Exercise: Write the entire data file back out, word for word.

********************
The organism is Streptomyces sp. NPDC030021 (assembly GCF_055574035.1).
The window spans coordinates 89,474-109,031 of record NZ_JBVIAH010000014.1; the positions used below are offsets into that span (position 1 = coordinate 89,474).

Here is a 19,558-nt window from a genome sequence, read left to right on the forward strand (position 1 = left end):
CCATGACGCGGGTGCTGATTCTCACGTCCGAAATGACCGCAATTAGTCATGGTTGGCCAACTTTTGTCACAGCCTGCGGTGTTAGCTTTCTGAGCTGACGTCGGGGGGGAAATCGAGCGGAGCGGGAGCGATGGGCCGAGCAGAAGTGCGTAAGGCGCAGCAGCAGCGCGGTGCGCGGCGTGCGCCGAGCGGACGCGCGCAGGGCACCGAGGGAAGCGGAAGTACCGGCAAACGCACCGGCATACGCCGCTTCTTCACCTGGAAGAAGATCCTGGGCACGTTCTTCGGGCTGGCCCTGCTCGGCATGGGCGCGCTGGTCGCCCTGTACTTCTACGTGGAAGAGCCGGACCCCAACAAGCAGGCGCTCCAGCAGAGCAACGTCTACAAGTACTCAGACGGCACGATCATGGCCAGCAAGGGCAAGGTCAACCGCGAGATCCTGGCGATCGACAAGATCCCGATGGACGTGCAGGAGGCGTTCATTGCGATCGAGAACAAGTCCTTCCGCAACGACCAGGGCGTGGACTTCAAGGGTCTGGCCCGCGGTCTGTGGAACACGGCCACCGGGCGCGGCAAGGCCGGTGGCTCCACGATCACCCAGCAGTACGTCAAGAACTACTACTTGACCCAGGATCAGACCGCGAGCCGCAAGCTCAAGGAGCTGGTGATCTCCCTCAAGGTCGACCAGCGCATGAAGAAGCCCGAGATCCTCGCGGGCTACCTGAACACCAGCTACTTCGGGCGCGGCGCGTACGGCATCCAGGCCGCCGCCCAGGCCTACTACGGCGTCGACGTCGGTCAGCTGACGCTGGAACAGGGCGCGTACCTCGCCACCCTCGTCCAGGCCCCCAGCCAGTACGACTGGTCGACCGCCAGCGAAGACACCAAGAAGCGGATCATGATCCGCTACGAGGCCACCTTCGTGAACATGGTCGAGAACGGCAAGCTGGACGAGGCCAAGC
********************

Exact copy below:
The organism is Streptomyces sp. NPDC030021 (assembly GCF_055574035.1).
The window spans coordinates 89,474-109,031 of record NZ_JBVIAH010000014.1; the positions used below are offsets into that span (position 1 = coordinate 89,474).

Here is a 19,558-nt window from a genome sequence, read left to right on the forward strand (position 1 = left end):
CCATGACGCGGGTGCTGATTCTCACGTCCGAAATGACCGCAATTAGTCATGGTTGGCCAACTTTTGTCACAGCCTGCGGTGTTAGCTTTCTGAGCTGACGTCGGGGGGGAAATCGAGCGGAGCGGGAGCGATGGGCCGAGCAGAAGTGCGTAAGGCGCAGCAGCAGCGCGGTGCGCGGCGTGCGCCGAGCGGACGCGCGCAGGGCACCGAGGGAAGCGGAAGTACCGGCAAACGCACCGGCATACGCCGCTTCTTCACCTGGAAGAAGATCCTGGGCACGTTCTTCGGGCTGGCCCTGCTCGGCATGGGCGCGCTGGTCGCCCTGTACTTCTACGTGGAAGAGCCGGACCCCAACAAGCAGGCGCTCCAGCAGAGCAACGTCTACAAGTACTCAGACGGCACGATCATGGCCAGCAAGGGCAAGGTCAACCGCGAGATCCTGGCGATCGACAAGATCCCGATGGACGTGCAGGAGGCGTTCATTGCGATCGAGAACAAGTCCTTCCGCAACGACCAGGGCGTGGACTTCAAGGGTCTGGCCCGCGGTCTGTGGAACACGGCCACCGGGCGCGGCAAGGCCGGTGGCTCCACGATCACCCAGCAGTACGTCAAGAACTACTACTTGACCCAGGATCAGACCGCGAGCCGCAAGCTCAAGGAGCTGGTGATCTCCCTCAAGGTCGACCAGCGCATGAAGAAGCCCGAGATCCTCGCGGGCTACCTGAACACCAGCTACTTCGGGCGCGGCGCGTACGGCATCCAGGCCGCCGCCCAGGCCTACTACGGCGTCGACGTCGGTCAGCTGACGCTGGAACAGGGCGCGTACCTCGCCACCCTCGTCCAGGCCCCCAGCCAGTACGACTGGTCGACCGCCAGCGAAGACACCAAGAAGCGGATCATGATCCGCTACGAGGCCACCTTCGTGAACATGGTCGAGAACGGCAAGCTGGACGAGGCCAAGC